Nature, Reason, & the Good Life: Ethics for Human Beings. By Roger Teichmann. (Oxford UP, 2011). Pp. Xvi+192. Price £35.00.). [REVIEW]Mark Lebar - 2012 - Philosophical Quarterly 62 (248):633-635.
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  19.  7
    Brewer , Talbot . The Retrieval of Ethics . Oxford: Oxford University Press, 2009. Pp. 344. $35.00 (Paper). [REVIEW]Mark LeBar - 2012 - Ethics 122 (4):797-801.
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  20.  2
    Ethical Value.Mark LeBar - 2009 - In John Shand (ed.), Central Issues of Philosophy. Wiley-Blackwell.
    Philosophical reflection on ethical value may be motivated in a number of ways. One common origin can occur when we observe that we often do not agree with people around us in their ethical commitments, and begin to puzzle how to make sense of that fact. Most of us have some strong beliefs as to ways our world can be a morally better or worse place: we agree for instance that the world is a better place for having less slavery (...)
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  21.  1
    Book Reviews:Providence Lost. [REVIEW]Mark LeBar - 2009 - Ethics 119 (3):576-580.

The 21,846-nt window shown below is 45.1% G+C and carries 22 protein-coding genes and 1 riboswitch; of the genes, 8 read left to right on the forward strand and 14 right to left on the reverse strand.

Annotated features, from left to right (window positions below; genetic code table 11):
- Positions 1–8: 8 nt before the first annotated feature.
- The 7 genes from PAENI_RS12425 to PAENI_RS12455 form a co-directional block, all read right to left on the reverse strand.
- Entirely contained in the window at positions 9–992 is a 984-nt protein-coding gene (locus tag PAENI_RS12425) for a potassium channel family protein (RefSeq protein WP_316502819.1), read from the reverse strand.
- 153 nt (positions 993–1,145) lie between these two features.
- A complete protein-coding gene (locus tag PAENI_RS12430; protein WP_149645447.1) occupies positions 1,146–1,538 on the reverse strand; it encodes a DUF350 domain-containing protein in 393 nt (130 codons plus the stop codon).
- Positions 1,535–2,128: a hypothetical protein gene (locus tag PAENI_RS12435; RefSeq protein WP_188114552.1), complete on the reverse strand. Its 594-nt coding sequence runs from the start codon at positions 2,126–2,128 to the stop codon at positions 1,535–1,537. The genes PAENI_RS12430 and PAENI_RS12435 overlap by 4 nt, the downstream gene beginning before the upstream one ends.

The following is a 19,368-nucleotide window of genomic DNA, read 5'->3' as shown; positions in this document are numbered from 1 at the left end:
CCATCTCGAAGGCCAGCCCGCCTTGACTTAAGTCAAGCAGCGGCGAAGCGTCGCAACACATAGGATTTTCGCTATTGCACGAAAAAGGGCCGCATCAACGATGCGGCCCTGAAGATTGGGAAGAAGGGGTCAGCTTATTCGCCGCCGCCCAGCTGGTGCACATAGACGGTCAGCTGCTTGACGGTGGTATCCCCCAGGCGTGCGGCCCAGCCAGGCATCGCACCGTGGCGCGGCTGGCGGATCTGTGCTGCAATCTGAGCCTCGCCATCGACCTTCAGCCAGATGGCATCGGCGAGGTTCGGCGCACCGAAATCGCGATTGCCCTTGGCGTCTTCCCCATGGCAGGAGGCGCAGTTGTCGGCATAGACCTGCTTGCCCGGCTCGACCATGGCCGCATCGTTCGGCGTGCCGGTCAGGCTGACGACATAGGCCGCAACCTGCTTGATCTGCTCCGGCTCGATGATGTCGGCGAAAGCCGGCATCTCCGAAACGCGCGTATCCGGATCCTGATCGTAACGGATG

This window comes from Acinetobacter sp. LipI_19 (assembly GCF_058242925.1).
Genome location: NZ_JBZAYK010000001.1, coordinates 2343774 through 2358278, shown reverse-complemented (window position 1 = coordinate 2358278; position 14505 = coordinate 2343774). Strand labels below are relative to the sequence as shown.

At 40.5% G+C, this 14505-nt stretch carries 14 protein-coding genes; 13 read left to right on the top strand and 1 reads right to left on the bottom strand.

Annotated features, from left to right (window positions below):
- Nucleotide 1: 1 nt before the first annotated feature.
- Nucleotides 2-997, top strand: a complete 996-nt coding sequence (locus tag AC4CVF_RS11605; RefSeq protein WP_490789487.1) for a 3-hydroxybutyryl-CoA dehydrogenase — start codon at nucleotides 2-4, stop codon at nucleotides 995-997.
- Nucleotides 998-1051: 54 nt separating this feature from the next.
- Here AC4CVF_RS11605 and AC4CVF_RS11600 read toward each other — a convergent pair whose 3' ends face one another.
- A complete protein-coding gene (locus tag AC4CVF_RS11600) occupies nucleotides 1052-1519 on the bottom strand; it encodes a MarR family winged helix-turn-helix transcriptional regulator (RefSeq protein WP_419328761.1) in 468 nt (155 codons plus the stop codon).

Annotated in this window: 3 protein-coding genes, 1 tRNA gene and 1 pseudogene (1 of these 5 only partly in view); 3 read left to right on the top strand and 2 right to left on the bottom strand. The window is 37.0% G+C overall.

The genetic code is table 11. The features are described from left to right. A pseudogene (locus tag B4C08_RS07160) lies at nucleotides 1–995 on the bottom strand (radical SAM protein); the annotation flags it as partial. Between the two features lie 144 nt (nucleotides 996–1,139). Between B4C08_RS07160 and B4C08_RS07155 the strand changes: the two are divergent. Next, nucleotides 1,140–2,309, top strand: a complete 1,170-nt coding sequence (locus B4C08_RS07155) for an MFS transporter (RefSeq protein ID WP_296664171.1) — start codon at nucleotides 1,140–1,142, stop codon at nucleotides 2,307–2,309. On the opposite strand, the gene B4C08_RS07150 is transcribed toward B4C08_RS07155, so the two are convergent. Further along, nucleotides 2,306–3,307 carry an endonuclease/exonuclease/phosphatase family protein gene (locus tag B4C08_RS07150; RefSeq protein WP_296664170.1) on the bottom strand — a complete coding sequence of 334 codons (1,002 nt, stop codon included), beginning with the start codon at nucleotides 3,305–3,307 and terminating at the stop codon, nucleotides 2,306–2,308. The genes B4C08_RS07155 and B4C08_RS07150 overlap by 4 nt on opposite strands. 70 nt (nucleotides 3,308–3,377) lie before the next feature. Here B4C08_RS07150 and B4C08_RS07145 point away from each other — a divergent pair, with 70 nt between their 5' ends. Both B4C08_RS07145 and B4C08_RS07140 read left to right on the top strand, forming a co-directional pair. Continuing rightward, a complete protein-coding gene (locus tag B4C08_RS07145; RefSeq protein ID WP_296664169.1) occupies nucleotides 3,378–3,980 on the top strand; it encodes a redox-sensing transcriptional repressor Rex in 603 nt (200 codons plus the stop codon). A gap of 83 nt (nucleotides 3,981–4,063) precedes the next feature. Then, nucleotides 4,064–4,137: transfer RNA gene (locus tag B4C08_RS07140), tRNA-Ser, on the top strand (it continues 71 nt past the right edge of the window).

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  22. Equality and Public Policy: Volume 31, Part 2.Mark LeBar, Antony Davies, David Schmidtz & Miller Jr (eds.) - 2015 - Cambridge University Press.
     
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  23. Prichard Vs. Plato: Intuition Vs. Reflection.Mark Lebar - 2007 - Canadian Journal of Philosophy 37 (Supplement):1-32.
    The project of this paper is to address a complaint, by Prichard, against Plato and other ancients, as committing a basic “mistake” in moral philosophy. The basic mistake is in thinking that we are capable of giving reasons for the requirements of duty, rather than directly and immediately apprehending those requirements. Prichard’s argument that this is a mistake consists in an argument that attempts to give reasons for such requirements always fail. He classes those attempts into two kinds, and one (...)